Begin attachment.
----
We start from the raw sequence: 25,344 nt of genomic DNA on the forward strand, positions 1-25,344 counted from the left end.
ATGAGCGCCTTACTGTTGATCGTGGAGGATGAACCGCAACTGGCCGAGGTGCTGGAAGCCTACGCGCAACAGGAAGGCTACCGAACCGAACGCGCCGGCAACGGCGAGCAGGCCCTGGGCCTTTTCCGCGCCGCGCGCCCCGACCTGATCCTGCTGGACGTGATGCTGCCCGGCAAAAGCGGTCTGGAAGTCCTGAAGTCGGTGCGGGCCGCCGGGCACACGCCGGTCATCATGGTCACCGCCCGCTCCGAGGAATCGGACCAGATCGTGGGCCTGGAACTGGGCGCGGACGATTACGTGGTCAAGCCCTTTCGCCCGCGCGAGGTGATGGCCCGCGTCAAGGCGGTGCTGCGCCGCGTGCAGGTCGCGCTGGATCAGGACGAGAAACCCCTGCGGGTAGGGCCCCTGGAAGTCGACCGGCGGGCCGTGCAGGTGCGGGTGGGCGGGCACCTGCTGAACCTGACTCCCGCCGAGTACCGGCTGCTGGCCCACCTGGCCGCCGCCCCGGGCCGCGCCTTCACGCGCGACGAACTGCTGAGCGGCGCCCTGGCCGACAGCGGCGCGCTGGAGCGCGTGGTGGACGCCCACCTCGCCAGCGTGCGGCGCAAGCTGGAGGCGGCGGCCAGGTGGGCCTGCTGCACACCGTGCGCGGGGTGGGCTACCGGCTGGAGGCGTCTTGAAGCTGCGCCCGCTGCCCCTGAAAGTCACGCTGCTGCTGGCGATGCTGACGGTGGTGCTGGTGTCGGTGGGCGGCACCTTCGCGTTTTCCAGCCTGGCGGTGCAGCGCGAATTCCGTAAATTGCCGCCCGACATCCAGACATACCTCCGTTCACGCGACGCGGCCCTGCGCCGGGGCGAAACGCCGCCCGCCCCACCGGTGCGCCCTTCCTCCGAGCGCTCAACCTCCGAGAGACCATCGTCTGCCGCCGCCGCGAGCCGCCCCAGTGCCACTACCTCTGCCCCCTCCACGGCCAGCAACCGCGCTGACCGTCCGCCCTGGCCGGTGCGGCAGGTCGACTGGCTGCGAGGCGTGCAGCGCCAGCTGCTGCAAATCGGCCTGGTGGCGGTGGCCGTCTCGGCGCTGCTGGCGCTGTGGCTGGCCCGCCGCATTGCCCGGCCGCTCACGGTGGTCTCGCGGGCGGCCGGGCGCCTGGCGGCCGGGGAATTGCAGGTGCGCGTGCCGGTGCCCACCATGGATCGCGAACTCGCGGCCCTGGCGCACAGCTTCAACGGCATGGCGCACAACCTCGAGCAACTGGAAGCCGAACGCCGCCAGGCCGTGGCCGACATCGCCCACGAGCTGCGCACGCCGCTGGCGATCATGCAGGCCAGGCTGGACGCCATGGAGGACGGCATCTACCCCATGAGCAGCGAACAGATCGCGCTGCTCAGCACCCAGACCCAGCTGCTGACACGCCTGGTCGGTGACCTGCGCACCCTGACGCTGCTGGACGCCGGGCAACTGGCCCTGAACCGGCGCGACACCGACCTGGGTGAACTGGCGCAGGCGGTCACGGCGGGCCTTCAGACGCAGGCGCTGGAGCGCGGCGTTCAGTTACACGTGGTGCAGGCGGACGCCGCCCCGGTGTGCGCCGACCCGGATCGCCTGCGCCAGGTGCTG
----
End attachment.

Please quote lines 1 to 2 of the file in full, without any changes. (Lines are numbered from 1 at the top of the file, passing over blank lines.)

We start from the raw sequence: 25,344 nt of genomic DNA on the forward strand, positions 1-25,344 counted from the left end.
ATGAGCGCCTTACTGTTGATCGTGGAGGATGAACCGCAACTGGCCGAGGTGCTGGAAGCCTACGCGCAACAGGAAGGCTACCGAACCGAACGCGCCGGCAACGGCGAGCAGGCCCTGGGCCTTTTCCGCGCCGCGCGCCCCGACCTGATCCTGCTGGACGTGATGCTGCCCGGCAAAAGCGGTCTGGAAGTCCTGAAGTCGGTGCGGGCCGCCGGGCACACGCCGGTCATCATGGTCACCGCCCGCTCCGAGGAATCGGACCAGATCGTGGGCCTGGAACTGGGCGCGGACGATTACGTGGTCAAGCCCTTTCGCCCGCGCGAGGTGATGGCCCGCGTCAAGGCGGTGCTGCGCCGCGTGCAGGTCGCGCTGGATCAGGACGAGAAACCCCTGCGGGTAGGGCCCCTGGAAGTCGACCGGCGGGCCGTGCAGGTGCGGGTGGGCGGGCACCTGCTGAACCTGACTCCCGCCGAGTACCGGCTGCTGGCCCACCTGGCCGCCGCCCCGGGCCGCGCCTTCACGCGCGACGAACTGCTGAGCGGCGCCCTGGCCGACAGCGGCGCGCTGGAGCGCGTGGTGGACGCCCACCTCGCCAGCGTGCGGCGCAAGCTGGAGGCGGCGGCCAGGTGGGCCTGCTGCACACCGTGCGCGGGGTGGGCTACCGGCTGGAGGCGTCTTGAAGCTGCGCCCGCTGCCCCTGAAAGTCACGCTGCTGCTGGCGATGCTGACGGTGGTGCTGGTGTCGGTGGGCGGCACCTTCGCGTTTTCCAGCCTGGCGGTGCAGCGCGAATTCCGTAAATTGCCGCCCGACATCCAGACATACCTCCGTTCACGCGACGCGGCCCTGCGCCGGGGCGAAACGCCGCCCGCCCCACCGGTGCGCCCTTCCTCCGAGCGCTCAACCTCCGAGAGACCATCGTCTGCCGCCGCCGCGAGCCGCCCCAGTGCCACTACCTCTGCCCCCTCCACGGCCAGCAACCGCGCTGACCGTCCGCCCTGGCCGGTGCGGCAGGTCGACTGGCTGCGAGGCGTGCAGCGCCAGCTGCTGCAAATCGGCCTGGTGGCGGTGGCCGTCTCGGCGCTGCTGGCGCTGTGGCTGGCCCGCCGCATTGCCCGGCCGCTCACGGTGGTCTCGCGGGCGGCCGGGCGCCTGGCGGCCGGGGAATTGCAGGTGCGCGTGCCGGTGCCCACCATGGATCGCGAACTCGCGGCCCTGGCGCACAGCTTCAACGGCATGGCGCACAACCTCGAGCAACTGGAAGCCGAACGCCGCCAGGCCGTGGCCGACATCGCCCACGAGCTGCGCACGCCGCTGGCGATCATGCAGGCCAGGCTGGACGCCATGGAGGACGGCATCTACCCCATGAGCAGCGAACAGATCGCGCTGCTCAGCACCCAGACCCAGCTGCTGACACGCCTGGTCGGTGACCTGCGCACCCTGACGCTGCTGGACGCCGGGCAACTGGCCCTGAACCGGCGCGACACCGACCTGGGTGAACTGGCGCAGGCGGTCACGGCGGGCCTTCAGACGCAGGCGCTGGAGCGCGGCGTTCAGTTACACGTGGTGCAGGCGGACGCCGCCCCGGTGTGCGCCGACCCGGATCGCCTGCGCCAGGTGCTG